Be that as it may, Miss D. and I aren’t complaining.  It looks like we’ll be able to get what we want at a very much lower price than we’d have had to pay even last year.  What’s more, all the depreciation in market values has already been priced into it.  We plan to keep it for the longer term, so we won’t worry about any further decline in its value (which is, in any event, unlikely to be anywhere near as great as what it’s already lost).

I don’t know if these trends hold up across the country, but they certainly seem to be true for cities within a couple of hundred miles of our home.  If you’re prepared to be flexible in your requirements and shop around, working with a trustworthy dealer (they are out there, if you look carefully), and wait for the right deal to come along, there may be some outstanding bargains to be had right now.



  1. Umnnhhh, yes, and no.

    From personal knowledge I can tell you that dealers are NOT 'marking up new cars' to offset negative numbers on used ones. They can't, if they expect to SELL new cars.

    (Or maybe 'markups' exist on a very few vehicles–or are almost irrelevant–say $100-$200–so that a prospect will not find it worthwhile to go down the road to get that $100.00.)

    Instead, they are chopping expenses–including compensation levels for salesmen and service personnel–not to mention the charities, etc.

  2. Locally the part of the market where supply is the tightest is the sub 4000 and sub 3000 market. Once plentiful, these cars and trucks are harder and harder to find. Who cares about clunkers? Aren't these things on the way to the scrap yard anyway? Well, they're actually critically important to the working poor, the disabled, the elderly, those with bad credit, those who can't or won't go into debt for a car, those who just can't stomach paying a HUGE mark up and interest at a "buy here, pay here" dealer. It may well be a bonanza for new car buyers and for people who can drop 10 to 20k on a car but for those on the margins living paycheck to paycheck it's tough sledding. It's getting extremely difficult to get any sort of reliable transportation without spending 5 to 8k. The days of buying a 1200 to 2500 vehicle and getting 6 or 8 years out of it are as gone as the 500 buck beater pickups you would buy for farm chores or hauling firewood with.

    Just my experience in my area.

    As an aside, I still see lots of 50 to 80k pickups and SUVs being sold off dealer lots. How people are affording them I don't know. That's like low/mid end house money in my neck of the woods. Between the payments which have to be getting to the 10 or 15 year point, the insurance and licencing I don't know how people buy these things. Plus in my state, Missouri, you have to pay Personal Property Tax on all vehicles and many other personal assets. On a new truck it is well over 3000 a year just for that vehicle in addition to the payments, insurance and plates on it.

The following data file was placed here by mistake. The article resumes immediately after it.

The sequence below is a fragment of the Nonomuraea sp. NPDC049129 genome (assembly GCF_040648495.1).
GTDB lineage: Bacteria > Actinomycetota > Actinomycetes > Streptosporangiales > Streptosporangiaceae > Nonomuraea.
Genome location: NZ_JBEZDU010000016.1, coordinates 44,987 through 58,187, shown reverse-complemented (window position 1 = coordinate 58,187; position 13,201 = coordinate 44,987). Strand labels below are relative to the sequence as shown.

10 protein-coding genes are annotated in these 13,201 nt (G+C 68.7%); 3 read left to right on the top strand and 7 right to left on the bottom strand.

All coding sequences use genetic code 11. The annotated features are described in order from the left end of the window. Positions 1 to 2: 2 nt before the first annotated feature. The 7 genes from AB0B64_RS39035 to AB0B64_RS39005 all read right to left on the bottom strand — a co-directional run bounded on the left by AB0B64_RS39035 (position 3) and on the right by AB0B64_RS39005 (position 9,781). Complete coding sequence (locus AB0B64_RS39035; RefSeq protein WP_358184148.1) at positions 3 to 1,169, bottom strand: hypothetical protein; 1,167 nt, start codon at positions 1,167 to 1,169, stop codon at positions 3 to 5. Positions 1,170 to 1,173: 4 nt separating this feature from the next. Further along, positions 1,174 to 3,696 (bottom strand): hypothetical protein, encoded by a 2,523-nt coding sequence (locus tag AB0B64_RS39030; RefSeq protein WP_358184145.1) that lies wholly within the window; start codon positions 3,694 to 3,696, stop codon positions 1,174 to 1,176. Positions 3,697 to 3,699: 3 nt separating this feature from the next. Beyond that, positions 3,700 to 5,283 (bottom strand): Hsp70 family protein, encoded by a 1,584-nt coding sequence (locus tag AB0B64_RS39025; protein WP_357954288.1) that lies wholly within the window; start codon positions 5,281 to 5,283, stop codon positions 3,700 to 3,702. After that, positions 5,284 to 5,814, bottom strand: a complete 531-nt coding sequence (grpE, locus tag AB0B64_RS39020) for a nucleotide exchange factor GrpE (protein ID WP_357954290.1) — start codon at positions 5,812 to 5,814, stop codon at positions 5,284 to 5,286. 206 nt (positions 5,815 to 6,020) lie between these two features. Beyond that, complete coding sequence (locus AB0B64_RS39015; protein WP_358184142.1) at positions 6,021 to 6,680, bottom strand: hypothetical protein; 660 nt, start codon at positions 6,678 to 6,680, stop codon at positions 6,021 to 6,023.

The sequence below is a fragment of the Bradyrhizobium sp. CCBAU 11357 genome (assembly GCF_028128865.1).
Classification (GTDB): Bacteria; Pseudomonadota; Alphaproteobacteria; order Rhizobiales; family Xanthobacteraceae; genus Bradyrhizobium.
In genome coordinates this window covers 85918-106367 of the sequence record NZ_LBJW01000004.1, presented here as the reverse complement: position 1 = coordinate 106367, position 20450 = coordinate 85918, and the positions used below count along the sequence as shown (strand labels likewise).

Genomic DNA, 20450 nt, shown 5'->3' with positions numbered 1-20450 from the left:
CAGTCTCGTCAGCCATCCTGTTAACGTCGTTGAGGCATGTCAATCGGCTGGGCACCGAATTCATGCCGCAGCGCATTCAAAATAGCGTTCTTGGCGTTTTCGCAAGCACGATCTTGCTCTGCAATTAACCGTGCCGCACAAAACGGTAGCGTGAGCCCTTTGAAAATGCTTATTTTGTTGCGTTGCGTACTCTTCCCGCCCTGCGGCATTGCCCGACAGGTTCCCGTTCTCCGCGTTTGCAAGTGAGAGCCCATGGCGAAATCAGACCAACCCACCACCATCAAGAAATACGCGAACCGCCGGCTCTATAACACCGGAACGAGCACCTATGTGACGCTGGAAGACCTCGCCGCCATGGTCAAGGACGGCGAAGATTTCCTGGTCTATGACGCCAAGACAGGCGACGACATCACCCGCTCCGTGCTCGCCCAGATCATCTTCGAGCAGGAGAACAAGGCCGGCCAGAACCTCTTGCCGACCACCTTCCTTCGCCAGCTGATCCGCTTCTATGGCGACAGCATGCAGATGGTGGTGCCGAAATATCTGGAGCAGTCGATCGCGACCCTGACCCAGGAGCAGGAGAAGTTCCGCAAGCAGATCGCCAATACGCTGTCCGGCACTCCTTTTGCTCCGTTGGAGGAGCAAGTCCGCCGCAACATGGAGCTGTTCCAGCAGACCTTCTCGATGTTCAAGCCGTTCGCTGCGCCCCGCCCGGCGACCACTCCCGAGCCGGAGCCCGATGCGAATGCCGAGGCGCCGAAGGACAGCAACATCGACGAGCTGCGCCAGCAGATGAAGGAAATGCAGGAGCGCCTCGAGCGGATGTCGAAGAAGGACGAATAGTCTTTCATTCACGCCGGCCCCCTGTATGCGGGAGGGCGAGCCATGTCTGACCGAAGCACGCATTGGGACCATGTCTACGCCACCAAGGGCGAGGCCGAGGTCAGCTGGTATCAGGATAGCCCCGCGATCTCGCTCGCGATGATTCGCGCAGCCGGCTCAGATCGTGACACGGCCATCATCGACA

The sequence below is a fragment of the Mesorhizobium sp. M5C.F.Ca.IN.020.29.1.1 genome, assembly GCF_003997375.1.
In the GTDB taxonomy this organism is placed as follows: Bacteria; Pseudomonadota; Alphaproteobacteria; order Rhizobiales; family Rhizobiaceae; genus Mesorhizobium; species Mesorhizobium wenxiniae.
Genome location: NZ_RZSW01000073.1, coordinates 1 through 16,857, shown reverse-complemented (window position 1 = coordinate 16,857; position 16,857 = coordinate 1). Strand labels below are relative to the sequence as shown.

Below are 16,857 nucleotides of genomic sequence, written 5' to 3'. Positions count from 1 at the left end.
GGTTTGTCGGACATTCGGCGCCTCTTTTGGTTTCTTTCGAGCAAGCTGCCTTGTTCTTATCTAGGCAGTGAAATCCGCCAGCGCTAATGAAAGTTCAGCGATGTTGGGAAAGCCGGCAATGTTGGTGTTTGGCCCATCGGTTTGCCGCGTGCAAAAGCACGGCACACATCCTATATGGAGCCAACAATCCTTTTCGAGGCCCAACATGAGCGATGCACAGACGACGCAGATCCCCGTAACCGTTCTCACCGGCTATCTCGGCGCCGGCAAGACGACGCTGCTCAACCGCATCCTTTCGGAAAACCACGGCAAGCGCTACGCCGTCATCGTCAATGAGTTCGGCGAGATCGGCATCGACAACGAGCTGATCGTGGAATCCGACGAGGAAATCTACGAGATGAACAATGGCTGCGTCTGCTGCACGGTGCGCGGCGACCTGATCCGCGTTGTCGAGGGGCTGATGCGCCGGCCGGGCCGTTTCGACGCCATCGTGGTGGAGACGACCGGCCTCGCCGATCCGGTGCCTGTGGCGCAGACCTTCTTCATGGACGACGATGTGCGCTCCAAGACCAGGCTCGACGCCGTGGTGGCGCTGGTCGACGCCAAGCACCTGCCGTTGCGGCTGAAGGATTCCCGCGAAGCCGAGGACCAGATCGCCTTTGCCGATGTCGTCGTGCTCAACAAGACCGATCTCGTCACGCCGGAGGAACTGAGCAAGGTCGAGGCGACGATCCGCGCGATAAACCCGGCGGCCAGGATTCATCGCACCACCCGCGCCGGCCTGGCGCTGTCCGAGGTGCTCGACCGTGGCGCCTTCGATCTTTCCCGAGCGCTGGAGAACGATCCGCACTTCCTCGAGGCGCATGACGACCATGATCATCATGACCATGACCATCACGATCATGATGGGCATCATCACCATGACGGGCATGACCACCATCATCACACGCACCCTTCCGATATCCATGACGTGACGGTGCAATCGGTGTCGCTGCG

1. That was my complaint with the stupid "cash for clunkers" program. That all those vehicles, working or not, had to be destroyed. As you note, the working poor, disabled, elderly; heck, the welfare families, could have been given the vehicles for free or at reduced cost. It really made me angry when the government said they had to be destroyed.

  3. @Anonymous at 8:17 AM:

    "The days of buying a 1200 to 2500 vehicle and getting 6 or 8 years out of it are as gone as the 500 buck beater pickups you would buy for farm chores or hauling firewood with."

    I agree. I'd say the $1200-$2500 bracket is now the $5000-$8000 bracket, and beater pickups can't be had for less than $3000-$5000 in this neck of the woods. However, that's not all because of supply and demand – it's also because of the declining value of the dollar, caused by ongoing inflation, which remains far higher than official statistics would indicate. That's affecting vehicle prices as much as it is other consumer needs – but our salaries aren't keeping pace, and in many cases are falling further and further behind.

  4. So a $1500 vehicle now runs 2-4 times that and a sudden influx of relatively new vehicles with water still dripping out of them have just hit the market. Good thing there's no inflation (sayeth the government) and no less than scrupulous dealers dumping flood damaged vehicles on us at deep discounts.

  5. LindaG,
    That was the whole point of the "Cash for Clunkers" program. Since American consumers wouldn't "voluntarily" (how I hate that word), buy "efficient, non-polluting" new cars, the gov't would destroy the old ones, and force you to buy the new ones. The payoff to the Detroit auto unions for their voting support was just a bonus.